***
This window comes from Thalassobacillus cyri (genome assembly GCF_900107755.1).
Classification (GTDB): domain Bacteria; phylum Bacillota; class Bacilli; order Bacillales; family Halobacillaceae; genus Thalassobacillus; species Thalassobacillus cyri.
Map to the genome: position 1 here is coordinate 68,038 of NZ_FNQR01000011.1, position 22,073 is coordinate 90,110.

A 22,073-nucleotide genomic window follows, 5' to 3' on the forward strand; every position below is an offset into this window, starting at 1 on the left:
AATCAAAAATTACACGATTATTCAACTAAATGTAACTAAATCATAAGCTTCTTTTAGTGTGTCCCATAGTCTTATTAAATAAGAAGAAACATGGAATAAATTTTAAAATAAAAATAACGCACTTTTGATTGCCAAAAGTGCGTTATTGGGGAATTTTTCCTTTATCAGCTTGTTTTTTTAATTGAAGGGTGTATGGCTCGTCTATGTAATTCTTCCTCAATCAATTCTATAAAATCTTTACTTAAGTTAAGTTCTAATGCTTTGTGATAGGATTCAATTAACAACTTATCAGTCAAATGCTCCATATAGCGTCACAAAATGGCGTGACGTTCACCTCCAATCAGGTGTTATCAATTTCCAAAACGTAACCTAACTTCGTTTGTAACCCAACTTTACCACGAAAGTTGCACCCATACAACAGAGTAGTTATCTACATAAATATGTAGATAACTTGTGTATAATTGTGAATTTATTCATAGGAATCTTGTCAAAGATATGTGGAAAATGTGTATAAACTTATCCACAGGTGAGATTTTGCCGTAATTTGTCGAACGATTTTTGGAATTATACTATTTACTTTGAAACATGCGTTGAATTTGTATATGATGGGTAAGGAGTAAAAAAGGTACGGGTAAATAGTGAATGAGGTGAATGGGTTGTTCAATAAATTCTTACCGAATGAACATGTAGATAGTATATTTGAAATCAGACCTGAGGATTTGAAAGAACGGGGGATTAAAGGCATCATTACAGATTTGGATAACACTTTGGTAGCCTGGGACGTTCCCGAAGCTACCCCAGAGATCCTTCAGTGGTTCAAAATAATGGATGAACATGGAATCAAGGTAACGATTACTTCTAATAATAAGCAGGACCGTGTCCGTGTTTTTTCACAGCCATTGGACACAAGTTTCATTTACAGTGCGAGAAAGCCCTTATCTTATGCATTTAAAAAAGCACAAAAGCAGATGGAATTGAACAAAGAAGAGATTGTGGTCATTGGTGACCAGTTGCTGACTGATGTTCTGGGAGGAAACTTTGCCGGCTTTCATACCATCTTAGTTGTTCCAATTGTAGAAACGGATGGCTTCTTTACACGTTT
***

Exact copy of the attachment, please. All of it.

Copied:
This window comes from Thalassobacillus cyri (genome assembly GCF_900107755.1).
Classification (GTDB): domain Bacteria; phylum Bacillota; class Bacilli; order Bacillales; family Halobacillaceae; genus Thalassobacillus; species Thalassobacillus cyri.
Map to the genome: position 1 here is coordinate 68,038 of NZ_FNQR01000011.1, position 22,073 is coordinate 90,110.

A 22,073-nucleotide genomic window follows, 5' to 3' on the forward strand; every position below is an offset into this window, starting at 1 on the left:
AATCAAAAATTACACGATTATTCAACTAAATGTAACTAAATCATAAGCTTCTTTTAGTGTGTCCCATAGTCTTATTAAATAAGAAGAAACATGGAATAAATTTTAAAATAAAAATAACGCACTTTTGATTGCCAAAAGTGCGTTATTGGGGAATTTTTCCTTTATCAGCTTGTTTTTTTAATTGAAGGGTGTATGGCTCGTCTATGTAATTCTTCCTCAATCAATTCTATAAAATCTTTACTTAAGTTAAGTTCTAATGCTTTGTGATAGGATTCAATTAACAACTTATCAGTCAAATGCTCCATATAGCGTCACAAAATGGCGTGACGTTCACCTCCAATCAGGTGTTATCAATTTCCAAAACGTAACCTAACTTCGTTTGTAACCCAACTTTACCACGAAAGTTGCACCCATACAACAGAGTAGTTATCTACATAAATATGTAGATAACTTGTGTATAATTGTGAATTTATTCATAGGAATCTTGTCAAAGATATGTGGAAAATGTGTATAAACTTATCCACAGGTGAGATTTTGCCGTAATTTGTCGAACGATTTTTGGAATTATACTATTTACTTTGAAACATGCGTTGAATTTGTATATGATGGGTAAGGAGTAAAAAAGGTACGGGTAAATAGTGAATGAGGTGAATGGGTTGTTCAATAAATTCTTACCGAATGAACATGTAGATAGTATATTTGAAATCAGACCTGAGGATTTGAAAGAACGGGGGATTAAAGGCATCATTACAGATTTGGATAACACTTTGGTAGCCTGGGACGTTCCCGAAGCTACCCCAGAGATCCTTCAGTGGTTCAAAATAATGGATGAACATGGAATCAAGGTAACGATTACTTCTAATAATAAGCAGGACCGTGTCCGTGTTTTTTCACAGCCATTGGACACAAGTTTCATTTACAGTGCGAGAAAGCCCTTATCTTATGCATTTAAAAAAGCACAAAAGCAGATGGAATTGAACAAAGAAGAGATTGTGGTCATTGGTGACCAGTTGCTGACTGATGTTCTGGGAGGAAACTTTGCCGGCTTTCATACCATCTTAGTTGTTCCAATTGTAGAAACGGATGGCTTCTTTACACGTTT